The classic Inferno by Dante Alighieri is beautifully woven to reflect the realities or unrealities of the time. In the book, the writer tells of his tales through the various circles of hell which he calls Cantos. Interesting, however, is the manner in which he describes the characters such that they are seen to be facing tragedies in their life in hell. The writer categorizes the different types of sins that people can commit and subjects the characters to various punishments, each of which is in a separate circle in hell. In so doing, the writer subjects the characters to relatively tragic states even though they appear to possess incredibly beautiful character, personality and intellect.
The journey through hell is as a result of Dante getting lost in a dark wood that he was travelling through. As he tries to escape three beasts, he comes across the ghost of Virgil who guides him through the circles of hell in his desire to reach heaven. The writer is sure to prepare a gift in heaven which turns out to be Beatrice, Dante’s wife (Alighieri, pp 763). In fact, the writer asserts that it is Beatrice who sent Virgil on a mission to save Dante and bring him to her. Each of the circles of hell houses a different and unique category of sinners with different punishments bestowed upon them. For instance, the first circle of hell houses the pagans who include Virgil and many other famous writers and poets. The second circle of hell which forms the bulk of this analysis is one which is specially reserved for the sin of lust.
The second circle is manned by a monster called Minos who assigns punishment to the sinners based on their confessions. Inside this circle, he meets Francesca who narrates her tale and how love was her undoing. The writer presents the character Francesca in an emotional and sympathetic way by saying that she was married to her husband for political reasons. At one instance, he goes ahead to claim that Francesca was tricked into marrying Gianciotto, her husband. The eloquence with which Francesca narrates the power of love by using anaphora emphasizes the admiration of Dante for love poetry. The story narrates that Francesca and Paolo are both punished in hell for their adultery and thus the subjection to the circle of lust (Alighieri, pp 875). She expounds that she had been married to Paolo’s brother Gianciotto.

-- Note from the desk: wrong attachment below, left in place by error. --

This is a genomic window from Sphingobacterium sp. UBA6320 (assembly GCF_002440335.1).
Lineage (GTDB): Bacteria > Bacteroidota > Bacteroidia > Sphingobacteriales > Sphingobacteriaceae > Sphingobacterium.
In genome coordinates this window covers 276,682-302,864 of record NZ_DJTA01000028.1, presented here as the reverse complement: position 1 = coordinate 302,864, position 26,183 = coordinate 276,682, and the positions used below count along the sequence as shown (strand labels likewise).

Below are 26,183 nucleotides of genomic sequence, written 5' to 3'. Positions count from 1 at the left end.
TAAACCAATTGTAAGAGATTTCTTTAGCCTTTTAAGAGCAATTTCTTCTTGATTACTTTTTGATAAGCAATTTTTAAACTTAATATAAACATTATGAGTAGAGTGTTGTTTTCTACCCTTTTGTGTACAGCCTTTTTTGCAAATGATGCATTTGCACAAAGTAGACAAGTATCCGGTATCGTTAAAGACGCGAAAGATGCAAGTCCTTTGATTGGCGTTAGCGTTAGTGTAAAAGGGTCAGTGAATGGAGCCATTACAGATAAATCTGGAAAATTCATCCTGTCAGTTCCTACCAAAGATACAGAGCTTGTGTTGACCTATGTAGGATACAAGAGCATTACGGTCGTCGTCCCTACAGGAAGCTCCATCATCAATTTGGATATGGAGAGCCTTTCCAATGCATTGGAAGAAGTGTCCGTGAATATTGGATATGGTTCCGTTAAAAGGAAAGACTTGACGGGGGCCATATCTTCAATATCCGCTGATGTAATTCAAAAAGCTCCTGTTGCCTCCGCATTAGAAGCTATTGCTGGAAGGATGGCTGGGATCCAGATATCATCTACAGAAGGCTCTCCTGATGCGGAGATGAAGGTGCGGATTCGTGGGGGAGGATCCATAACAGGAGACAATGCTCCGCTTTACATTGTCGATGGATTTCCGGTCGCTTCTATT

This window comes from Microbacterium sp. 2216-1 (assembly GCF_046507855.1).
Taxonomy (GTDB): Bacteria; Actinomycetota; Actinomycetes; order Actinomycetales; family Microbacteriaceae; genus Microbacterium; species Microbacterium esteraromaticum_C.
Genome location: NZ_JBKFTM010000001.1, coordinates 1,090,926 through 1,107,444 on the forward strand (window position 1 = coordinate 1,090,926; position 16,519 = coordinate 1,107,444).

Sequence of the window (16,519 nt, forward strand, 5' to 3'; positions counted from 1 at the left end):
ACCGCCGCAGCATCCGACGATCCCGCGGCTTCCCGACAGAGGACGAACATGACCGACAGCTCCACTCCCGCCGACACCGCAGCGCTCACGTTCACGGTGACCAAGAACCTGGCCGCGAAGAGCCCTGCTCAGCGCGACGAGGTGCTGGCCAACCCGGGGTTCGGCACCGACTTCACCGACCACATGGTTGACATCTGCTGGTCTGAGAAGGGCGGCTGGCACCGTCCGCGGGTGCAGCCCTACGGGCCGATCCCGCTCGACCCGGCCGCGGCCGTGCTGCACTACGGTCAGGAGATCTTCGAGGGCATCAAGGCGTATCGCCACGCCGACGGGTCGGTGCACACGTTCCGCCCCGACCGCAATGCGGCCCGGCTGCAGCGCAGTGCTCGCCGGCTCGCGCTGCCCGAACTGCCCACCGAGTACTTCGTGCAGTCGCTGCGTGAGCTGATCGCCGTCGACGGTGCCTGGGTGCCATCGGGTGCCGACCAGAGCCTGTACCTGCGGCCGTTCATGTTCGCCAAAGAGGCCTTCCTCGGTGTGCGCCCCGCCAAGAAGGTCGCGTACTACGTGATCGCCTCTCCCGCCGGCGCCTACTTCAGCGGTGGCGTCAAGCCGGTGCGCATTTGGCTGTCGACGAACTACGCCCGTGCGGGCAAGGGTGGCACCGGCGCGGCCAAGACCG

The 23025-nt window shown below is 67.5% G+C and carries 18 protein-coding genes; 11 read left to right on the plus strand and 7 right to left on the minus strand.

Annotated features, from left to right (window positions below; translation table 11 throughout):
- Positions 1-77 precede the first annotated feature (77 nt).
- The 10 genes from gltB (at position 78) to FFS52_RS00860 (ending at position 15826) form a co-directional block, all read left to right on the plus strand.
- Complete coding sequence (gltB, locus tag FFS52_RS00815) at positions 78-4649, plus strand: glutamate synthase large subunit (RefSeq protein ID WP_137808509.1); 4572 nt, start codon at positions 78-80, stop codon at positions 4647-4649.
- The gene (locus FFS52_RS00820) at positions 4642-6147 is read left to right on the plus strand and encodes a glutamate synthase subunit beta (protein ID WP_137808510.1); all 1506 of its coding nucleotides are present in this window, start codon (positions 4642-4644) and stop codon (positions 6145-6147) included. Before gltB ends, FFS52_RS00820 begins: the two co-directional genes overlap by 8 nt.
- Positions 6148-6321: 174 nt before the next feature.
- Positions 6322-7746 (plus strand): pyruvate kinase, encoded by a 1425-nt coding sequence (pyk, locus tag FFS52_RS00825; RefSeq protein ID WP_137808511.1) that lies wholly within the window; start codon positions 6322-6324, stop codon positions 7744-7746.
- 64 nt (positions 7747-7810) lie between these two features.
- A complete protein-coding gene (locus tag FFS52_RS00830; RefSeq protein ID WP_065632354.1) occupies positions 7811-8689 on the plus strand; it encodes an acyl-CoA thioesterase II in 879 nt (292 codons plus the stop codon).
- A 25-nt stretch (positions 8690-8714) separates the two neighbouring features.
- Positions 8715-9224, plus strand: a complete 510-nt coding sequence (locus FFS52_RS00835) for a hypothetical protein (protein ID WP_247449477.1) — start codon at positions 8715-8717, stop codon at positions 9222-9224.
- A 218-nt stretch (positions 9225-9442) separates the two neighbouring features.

Francesca discloses that she was not shy of expressing her feelings towards Paolo, who she loved even though she was married to his brother. One day, she reveals, her husband caught them together inside her bedroom and was sure that they were lovers. Francesca opened the door and pretended that all was well before her husband. Unknown to Francesca, Paolo had got stuck in a ladder as he attempted to run away. Gianciotto then killed the two of them, although he had not intended to kill his wife. The circumstance that led to her death is an emphasis of the beauty of love. When Gianciotto jumped to slay Paolo with his sword, Francesca rushed in between and faced the death first. The husband was too disappointed and ended up killing Paolo as well. The portrayal of the two characters as lovebirds and the lack of love between Francesca and her husband show the reality that was then.